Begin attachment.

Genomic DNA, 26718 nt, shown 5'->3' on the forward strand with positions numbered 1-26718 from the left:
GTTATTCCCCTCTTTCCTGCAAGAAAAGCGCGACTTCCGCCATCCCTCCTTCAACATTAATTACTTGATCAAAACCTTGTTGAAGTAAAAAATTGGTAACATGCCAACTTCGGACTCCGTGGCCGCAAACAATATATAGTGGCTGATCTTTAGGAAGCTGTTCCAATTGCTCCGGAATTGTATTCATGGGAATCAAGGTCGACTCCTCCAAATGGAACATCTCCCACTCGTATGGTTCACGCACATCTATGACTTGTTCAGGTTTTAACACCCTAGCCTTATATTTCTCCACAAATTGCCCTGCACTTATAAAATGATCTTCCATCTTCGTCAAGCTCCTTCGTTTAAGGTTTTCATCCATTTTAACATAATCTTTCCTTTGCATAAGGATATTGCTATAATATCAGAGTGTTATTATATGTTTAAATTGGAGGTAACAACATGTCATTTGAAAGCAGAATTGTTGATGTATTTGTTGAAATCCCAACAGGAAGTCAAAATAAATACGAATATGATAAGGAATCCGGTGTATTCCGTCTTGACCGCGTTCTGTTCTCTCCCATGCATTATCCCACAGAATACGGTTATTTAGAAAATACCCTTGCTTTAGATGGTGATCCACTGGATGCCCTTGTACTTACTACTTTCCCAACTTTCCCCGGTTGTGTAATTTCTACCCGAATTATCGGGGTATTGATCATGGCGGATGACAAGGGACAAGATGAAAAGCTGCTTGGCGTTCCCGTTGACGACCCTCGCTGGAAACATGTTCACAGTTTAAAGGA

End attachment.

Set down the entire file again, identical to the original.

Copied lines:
Genomic DNA, 26718 nt, shown 5'->3' on the forward strand with positions numbered 1-26718 from the left:
GTTATTCCCCTCTTTCCTGCAAGAAAAGCGCGACTTCCGCCATCCCTCCTTCAACATTAATTACTTGATCAAAACCTTGTTGAAGTAAAAAATTGGTAACATGCCAACTTCGGACTCCGTGGCCGCAAACAATATATAGTGGCTGATCTTTAGGAAGCTGTTCCAATTGCTCCGGAATTGTATTCATGGGAATCAAGGTCGACTCCTCCAAATGGAACATCTCCCACTCGTATGGTTCACGCACATCTATGACTTGTTCAGGTTTTAACACCCTAGCCTTATATTTCTCCACAAATTGCCCTGCACTTATAAAATGATCTTCCATCTTCGTCAAGCTCCTTCGTTTAAGGTTTTCATCCATTTTAACATAATCTTTCCTTTGCATAAGGATATTGCTATAATATCAGAGTGTTATTATATGTTTAAATTGGAGGTAACAACATGTCATTTGAAAGCAGAATTGTTGATGTATTTGTTGAAATCCCAACAGGAAGTCAAAATAAATACGAATATGATAAGGAATCCGGTGTATTCCGTCTTGACCGCGTTCTGTTCTCTCCCATGCATTATCCCACAGAATACGGTTATTTAGAAAATACCCTTGCTTTAGATGGTGATCCACTGGATGCCCTTGTACTTACTACTTTCCCAACTTTCCCCGGTTGTGTAATTTCTACCCGAATTATCGGGGTATTGATCATGGCGGATGACAAGGGACAAGATGAAAAGCTGCTTGGCGTTCCCGTTGACGACCCTCGCTGGAAACATGTTCACAGTTTAAAGGA